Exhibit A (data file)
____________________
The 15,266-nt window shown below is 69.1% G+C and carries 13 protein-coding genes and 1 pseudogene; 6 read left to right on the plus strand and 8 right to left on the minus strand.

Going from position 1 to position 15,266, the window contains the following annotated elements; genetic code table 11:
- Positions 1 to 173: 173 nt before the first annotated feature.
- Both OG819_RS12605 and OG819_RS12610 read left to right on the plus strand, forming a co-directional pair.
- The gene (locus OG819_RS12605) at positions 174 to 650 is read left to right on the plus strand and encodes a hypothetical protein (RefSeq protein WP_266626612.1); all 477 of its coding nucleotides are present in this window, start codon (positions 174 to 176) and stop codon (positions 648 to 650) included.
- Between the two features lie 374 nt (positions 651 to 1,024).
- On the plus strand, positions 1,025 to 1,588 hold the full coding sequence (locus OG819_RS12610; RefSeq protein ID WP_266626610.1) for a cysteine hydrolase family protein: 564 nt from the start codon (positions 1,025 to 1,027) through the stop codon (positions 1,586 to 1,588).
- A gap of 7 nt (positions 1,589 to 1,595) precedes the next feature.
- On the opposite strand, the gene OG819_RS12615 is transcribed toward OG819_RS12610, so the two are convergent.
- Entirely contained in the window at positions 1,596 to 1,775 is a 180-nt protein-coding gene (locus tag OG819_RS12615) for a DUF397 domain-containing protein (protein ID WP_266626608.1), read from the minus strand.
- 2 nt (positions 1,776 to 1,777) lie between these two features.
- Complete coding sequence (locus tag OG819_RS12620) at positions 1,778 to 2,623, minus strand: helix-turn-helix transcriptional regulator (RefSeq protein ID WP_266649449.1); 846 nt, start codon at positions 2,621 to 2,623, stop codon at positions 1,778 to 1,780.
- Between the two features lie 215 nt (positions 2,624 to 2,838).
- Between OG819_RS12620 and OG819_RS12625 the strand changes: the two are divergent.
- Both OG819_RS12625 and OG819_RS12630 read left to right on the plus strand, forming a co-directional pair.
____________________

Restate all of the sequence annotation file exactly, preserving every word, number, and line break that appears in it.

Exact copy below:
The 15,266-nt window shown below is 69.1% G+C and carries 13 protein-coding genes and 1 pseudogene; 6 read left to right on the plus strand and 8 right to left on the minus strand.

Going from position 1 to position 15,266, the window contains the following annotated elements; genetic code table 11:
- Positions 1 to 173: 173 nt before the first annotated feature.
- Both OG819_RS12605 and OG819_RS12610 read left to right on the plus strand, forming a co-directional pair.
- The gene (locus OG819_RS12605) at positions 174 to 650 is read left to right on the plus strand and encodes a hypothetical protein (RefSeq protein WP_266626612.1); all 477 of its coding nucleotides are present in this window, start codon (positions 174 to 176) and stop codon (positions 648 to 650) included.
- Between the two features lie 374 nt (positions 651 to 1,024).
- On the plus strand, positions 1,025 to 1,588 hold the full coding sequence (locus OG819_RS12610; RefSeq protein ID WP_266626610.1) for a cysteine hydrolase family protein: 564 nt from the start codon (positions 1,025 to 1,027) through the stop codon (positions 1,586 to 1,588).
- A gap of 7 nt (positions 1,589 to 1,595) precedes the next feature.
- On the opposite strand, the gene OG819_RS12615 is transcribed toward OG819_RS12610, so the two are convergent.
- Entirely contained in the window at positions 1,596 to 1,775 is a 180-nt protein-coding gene (locus tag OG819_RS12615) for a DUF397 domain-containing protein (protein ID WP_266626608.1), read from the minus strand.
- 2 nt (positions 1,776 to 1,777) lie between these two features.
- Complete coding sequence (locus tag OG819_RS12620) at positions 1,778 to 2,623, minus strand: helix-turn-helix transcriptional regulator (RefSeq protein ID WP_266649449.1); 846 nt, start codon at positions 2,621 to 2,623, stop codon at positions 1,778 to 1,780.
- Between the two features lie 215 nt (positions 2,624 to 2,838).
- Between OG819_RS12620 and OG819_RS12625 the strand changes: the two are divergent.
- Both OG819_RS12625 and OG819_RS12630 read left to right on the plus strand, forming a co-directional pair.